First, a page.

So The Unfortunates, playing at the newly named Thomas Theatre, wasn’t a huge stretch for me, but it could be for many. (As one playgoer, who prides himself on enthusiasm for works by Chekhov, Strindberg, et al, said, “the whole thing was entirely unfortunate – the music, the acting, the play.”)
To be sure, the play is anything but linear, pretty darn plot-less (minus a love story between Big Joe and armless prostitute Rae), and fluid about time. So, if you prefer a story spooling out logically to an avalanche of metaphors about suffering, this play will impress you as barely cohesive, experimental as hell, and moodier than most.
And here’s the deal that contributes to that feeling: The Unfortunates is a collaborative effort among a number of actors-turned-playwrights-turned-musicians, all of whom play large parts in the play, and all of whom are fabulous actors and musicians (if not playwrights).
The play/musical is mercifully 90 minutes short, without intermission. It begins in a prison camp, travels to a New Orleans-style bar and flirts with the underworld.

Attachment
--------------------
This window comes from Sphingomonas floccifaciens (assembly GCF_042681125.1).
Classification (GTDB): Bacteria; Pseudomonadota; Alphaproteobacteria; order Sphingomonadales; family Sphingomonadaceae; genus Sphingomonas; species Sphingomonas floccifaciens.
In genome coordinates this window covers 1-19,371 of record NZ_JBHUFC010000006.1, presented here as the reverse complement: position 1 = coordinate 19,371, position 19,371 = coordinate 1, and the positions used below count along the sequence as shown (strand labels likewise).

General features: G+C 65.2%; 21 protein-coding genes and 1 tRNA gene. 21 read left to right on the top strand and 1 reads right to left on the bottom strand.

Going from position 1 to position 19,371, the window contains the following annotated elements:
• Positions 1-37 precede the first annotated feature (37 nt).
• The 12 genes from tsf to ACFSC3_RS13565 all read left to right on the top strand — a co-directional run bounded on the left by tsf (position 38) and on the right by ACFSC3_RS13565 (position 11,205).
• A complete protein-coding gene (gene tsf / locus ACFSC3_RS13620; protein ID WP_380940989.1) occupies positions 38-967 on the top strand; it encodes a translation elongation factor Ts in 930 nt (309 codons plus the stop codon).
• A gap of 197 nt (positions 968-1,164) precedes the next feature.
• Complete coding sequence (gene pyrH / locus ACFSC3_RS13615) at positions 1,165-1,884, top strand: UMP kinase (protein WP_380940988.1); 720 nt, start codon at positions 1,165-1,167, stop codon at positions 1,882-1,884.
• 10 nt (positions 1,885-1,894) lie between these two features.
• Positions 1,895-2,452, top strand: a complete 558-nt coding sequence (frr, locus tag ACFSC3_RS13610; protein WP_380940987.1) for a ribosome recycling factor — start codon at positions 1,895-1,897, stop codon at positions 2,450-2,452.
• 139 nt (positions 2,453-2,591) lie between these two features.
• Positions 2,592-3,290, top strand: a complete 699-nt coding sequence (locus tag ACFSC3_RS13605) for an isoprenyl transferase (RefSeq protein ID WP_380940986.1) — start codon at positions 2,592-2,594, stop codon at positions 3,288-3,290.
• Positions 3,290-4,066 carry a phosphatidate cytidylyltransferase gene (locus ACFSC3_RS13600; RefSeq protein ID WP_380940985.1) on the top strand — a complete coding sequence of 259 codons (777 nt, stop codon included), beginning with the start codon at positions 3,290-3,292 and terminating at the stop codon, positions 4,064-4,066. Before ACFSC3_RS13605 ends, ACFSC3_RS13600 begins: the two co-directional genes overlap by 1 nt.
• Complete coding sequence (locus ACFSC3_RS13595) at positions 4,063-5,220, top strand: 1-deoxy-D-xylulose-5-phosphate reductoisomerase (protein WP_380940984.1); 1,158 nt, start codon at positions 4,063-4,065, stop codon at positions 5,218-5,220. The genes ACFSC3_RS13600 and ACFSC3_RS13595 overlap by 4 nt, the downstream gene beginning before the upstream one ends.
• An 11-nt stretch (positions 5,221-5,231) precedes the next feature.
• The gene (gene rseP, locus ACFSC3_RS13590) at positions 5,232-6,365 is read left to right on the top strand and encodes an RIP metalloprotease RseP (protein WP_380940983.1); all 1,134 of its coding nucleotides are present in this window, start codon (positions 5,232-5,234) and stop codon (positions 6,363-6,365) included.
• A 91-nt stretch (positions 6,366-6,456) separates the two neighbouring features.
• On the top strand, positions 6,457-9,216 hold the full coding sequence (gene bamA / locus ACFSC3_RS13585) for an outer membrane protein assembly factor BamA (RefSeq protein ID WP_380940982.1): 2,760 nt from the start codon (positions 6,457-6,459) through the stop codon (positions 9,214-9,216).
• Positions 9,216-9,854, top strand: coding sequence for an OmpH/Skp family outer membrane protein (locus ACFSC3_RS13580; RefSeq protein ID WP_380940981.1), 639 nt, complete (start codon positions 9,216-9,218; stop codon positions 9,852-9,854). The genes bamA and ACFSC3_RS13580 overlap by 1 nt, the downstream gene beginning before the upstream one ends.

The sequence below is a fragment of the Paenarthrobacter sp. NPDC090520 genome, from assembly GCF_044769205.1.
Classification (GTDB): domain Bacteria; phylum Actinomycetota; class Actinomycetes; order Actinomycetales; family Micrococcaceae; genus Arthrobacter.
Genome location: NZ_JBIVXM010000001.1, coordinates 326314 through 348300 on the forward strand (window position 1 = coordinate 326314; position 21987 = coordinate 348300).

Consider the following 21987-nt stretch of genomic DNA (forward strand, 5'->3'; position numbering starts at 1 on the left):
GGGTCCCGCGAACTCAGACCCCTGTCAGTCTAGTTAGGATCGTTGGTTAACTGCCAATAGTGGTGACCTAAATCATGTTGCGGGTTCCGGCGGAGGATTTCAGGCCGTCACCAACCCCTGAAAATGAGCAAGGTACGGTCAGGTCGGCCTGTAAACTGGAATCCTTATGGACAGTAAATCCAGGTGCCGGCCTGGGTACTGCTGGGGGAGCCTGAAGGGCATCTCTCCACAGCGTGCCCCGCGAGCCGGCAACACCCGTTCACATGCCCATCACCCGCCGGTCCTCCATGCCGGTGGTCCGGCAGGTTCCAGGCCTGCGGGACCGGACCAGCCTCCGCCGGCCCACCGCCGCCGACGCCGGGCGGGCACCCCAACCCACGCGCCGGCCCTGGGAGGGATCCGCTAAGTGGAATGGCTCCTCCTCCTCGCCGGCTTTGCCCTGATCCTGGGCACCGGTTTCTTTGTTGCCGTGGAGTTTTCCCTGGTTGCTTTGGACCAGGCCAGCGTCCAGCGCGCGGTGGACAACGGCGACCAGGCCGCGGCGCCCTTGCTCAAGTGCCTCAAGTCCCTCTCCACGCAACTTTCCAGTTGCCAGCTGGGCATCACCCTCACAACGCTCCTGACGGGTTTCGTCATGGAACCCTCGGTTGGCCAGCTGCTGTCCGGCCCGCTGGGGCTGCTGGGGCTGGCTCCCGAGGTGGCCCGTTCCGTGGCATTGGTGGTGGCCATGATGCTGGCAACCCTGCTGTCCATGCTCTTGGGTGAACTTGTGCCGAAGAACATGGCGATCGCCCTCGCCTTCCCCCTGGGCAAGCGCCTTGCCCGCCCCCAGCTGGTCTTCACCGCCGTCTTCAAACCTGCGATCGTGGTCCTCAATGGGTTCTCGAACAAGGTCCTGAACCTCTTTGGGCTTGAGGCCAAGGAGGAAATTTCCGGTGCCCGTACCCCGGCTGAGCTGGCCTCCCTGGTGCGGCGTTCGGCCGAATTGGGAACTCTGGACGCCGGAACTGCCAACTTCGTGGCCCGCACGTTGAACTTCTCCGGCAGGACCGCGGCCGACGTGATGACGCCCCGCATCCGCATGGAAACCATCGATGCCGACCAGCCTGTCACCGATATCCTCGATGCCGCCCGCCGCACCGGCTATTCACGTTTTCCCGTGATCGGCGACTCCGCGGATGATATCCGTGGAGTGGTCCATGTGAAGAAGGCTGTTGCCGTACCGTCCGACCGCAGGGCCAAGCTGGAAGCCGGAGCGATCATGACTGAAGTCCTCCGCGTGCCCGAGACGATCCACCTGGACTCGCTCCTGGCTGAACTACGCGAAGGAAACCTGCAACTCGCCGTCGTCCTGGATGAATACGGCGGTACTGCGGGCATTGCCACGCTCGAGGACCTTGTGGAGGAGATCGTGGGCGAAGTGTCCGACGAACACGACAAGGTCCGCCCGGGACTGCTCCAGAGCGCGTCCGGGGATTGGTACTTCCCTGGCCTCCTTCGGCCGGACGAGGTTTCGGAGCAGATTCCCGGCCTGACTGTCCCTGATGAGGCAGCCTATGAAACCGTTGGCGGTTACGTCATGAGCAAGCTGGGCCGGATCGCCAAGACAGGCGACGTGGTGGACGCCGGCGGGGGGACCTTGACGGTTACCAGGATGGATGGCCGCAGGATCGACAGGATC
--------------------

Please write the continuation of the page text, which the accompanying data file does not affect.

The piece brushes with war, the plague, hell in all versions, and misfortune of all stripes – including armlessness and addictions. Its characters are bigger-than-life comic-book versions, from the bar “madame” to onetime bar-owner King Jesse, to dazed and bedazzled Big Joe with his over-sized craps-throwing hands, to pitiful songbird Rae whose wings are clipped. Everyone endures a miserable life, but without the trajectory or development of Victor Hugo’s Les Miserables.
Still, if I wasn’t wild about the show, I liked the music. You’ll hear strains of the blues, rap, rock and spirituals, including good old Amazing Grace and St. James Infirmary, with which the play begins and ends. (Keep in mind the song’s first line is, “It was down in Old Joe’s barroom” and the play might make some sense.)
I doubt The Unfortunates will go to Broadway or to off-Broadway, but I admire OSF for taking risks and producing such a wild and woolly ensemble piece.
— Angela Allen is a Portland-based journalist, photographer and poet, who drinks in as many plays as she can when visiting Ashland and staying at the Chanticleer.